[“Uh-huuh, the so-called brother of the French president or whatever he calims to be, with his so-called brother from Hongkong . . . isn’t this how they are killing us in this village . . .?”]

“Na so, my broda. Today we hear sey na Mutengene, tomorrow no be na we, uum?”
[“Indeed, my brother. Today we hear it’s Mutengene, wouldn’t it be us tomorrow, uum?”]

“True, true. Small time e go be na we oo. For day time sef, man no fit see sun for sekop say whiteman dem de cut all we firewood carry am go fix whiteman contri, we dey here we di die. Umm? No be na we pikin dem don die for Mutengene so . . . ?”
[“Truly, soon it will be our turn. In broad daylight, one cannot see the sun because the whiteman is logging our trees to go fix the whitemen’s country while we die here. Weren’t those our children that just died in Mutengene timber-truck accident . . .?”]

“Na weti we go do now?”
[“But what can we do?”]

“Weti you mean na weti we go do now? . . . Ting weh we get for do now na for drive dat whiteman dem make dem commot for here. Wunna go only shiddon here say, ‘na weti we go do now?’ Na wich kana baluck dis now?”
[“What do you mean, what can we do? . . . What we should do is force the whiteman to leave this place. All you do is sit here and say, ‘what can we do now?’ What bad luck is this?”]

“Ah swear, Massa Peter, ah tink sey you di cresh . . .”
[“I swear, Mister Peter, I think you are crazy . . .”]

“Ah say eh papa Allen, ah di crish na how? . . . for sekop sey ah don talk say make we drob whiteman, you say ah day cresh?”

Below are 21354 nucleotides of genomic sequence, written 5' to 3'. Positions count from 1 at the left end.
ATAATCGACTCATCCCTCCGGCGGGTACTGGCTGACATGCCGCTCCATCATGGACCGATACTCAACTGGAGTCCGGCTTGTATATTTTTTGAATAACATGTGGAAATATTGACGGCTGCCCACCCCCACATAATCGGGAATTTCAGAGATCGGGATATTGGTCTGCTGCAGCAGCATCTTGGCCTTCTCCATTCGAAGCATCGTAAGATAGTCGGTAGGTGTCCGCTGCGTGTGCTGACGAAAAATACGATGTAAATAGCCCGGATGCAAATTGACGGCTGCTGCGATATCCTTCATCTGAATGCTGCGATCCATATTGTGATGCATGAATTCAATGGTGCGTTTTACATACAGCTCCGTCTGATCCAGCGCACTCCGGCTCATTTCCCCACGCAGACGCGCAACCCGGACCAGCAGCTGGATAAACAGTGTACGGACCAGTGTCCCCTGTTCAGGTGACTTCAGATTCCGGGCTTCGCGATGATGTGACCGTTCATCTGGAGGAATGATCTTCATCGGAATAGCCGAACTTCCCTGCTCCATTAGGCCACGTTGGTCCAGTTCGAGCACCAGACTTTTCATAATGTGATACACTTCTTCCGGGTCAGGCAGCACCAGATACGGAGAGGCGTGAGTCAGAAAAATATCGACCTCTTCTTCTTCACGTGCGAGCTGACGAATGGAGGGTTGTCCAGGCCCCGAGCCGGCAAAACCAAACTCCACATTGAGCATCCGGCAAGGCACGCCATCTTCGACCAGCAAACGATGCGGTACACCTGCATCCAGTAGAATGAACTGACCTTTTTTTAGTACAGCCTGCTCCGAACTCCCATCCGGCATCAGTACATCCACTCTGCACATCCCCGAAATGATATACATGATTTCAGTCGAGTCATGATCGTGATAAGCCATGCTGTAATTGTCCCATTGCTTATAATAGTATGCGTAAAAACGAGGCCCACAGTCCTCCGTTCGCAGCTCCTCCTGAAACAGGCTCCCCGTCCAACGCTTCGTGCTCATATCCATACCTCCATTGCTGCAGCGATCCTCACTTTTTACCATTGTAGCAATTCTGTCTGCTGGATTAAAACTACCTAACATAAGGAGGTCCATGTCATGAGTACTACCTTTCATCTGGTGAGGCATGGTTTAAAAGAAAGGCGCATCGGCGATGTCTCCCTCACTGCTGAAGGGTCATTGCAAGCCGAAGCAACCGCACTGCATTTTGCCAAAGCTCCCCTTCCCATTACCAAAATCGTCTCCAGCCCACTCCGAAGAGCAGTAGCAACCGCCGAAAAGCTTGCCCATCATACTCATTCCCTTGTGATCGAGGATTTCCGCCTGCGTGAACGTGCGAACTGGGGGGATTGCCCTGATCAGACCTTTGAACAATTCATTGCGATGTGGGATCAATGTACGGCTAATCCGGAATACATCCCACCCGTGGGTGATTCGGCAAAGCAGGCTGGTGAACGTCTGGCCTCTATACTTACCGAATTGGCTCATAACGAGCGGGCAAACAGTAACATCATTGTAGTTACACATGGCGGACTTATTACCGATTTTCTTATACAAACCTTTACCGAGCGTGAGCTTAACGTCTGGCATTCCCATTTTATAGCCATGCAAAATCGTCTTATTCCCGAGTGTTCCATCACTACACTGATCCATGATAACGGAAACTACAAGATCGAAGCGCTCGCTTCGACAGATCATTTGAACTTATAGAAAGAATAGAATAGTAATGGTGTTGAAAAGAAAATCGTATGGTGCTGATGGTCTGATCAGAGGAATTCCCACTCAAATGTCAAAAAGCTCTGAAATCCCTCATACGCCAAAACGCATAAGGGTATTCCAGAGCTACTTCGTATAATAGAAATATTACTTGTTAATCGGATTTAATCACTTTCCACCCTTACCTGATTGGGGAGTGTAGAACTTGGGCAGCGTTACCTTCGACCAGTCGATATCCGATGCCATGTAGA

[“Papa Allen, how am I crazy? . . . because I’ve said we should expel the whiteman from our land, you say I’m crazy?”]

“Yes, crish day for your head. If we touch whiteman now, no be gobna go send soldiers dem make dem come catch we go put we for guaroom. Ah beg oh, me a no fit go me prison again . . .”
[“Yes, you are mad. If we touch a whiteman, the government will send soldiers to come and arrest us and put us in prison. Please, I cannot go to prison again . . .”]

“Yes, no be so? Ah no fit go me prison again. Wunna see me de baggah! Make we only shiddon here de fear prison, de drink mimbo . . .”
[“Is that so? I cannot go to prison again. Look at this fool! Let’s just sit here cuddling our fear of prison, drinking alcohol . . .”]

“Na-weti-we-go-do, na-weti-we-go-do? But wunna sabi shiddon drink palmtree . . .”
[What-can-we-do, what-can-we-do? But you know how to sit and drink palmwine . . .”]

“Di drink afofo sotey we piss for we closs . . .”
[“Drinking local gin until we piss on our clothes . . .”]

“Di drink mbuh! . . .”
[“Drinking palmwine! . . .”]

“Di drink ‘33’ . . .”
[“Drinking ‘33’ Export . . .”]

“Uh-huum, all we talk dey na only inside Satzenbrau, inside Guinness, inside Beaufort, but make correck talk sleep for ground, all man di run hide inside bush like say kwefo di cam. Wunna no di shame sef!”
[“Yah, we do all talking with Satzenbrau, with Guinness, with Beaufort but when there’s an important matter, we run and hide in the bush as if the Kwefo masquerade was approaching. Shame on you!”]

“Mantrouble, na weti? You want say make we do weti?”
[“Mantrouble, what is it? What do you expect us to do?”]

“Ah beg leave man, make man drink e jobajo.”
[“Please, leave me alone, let me drink my beer.”]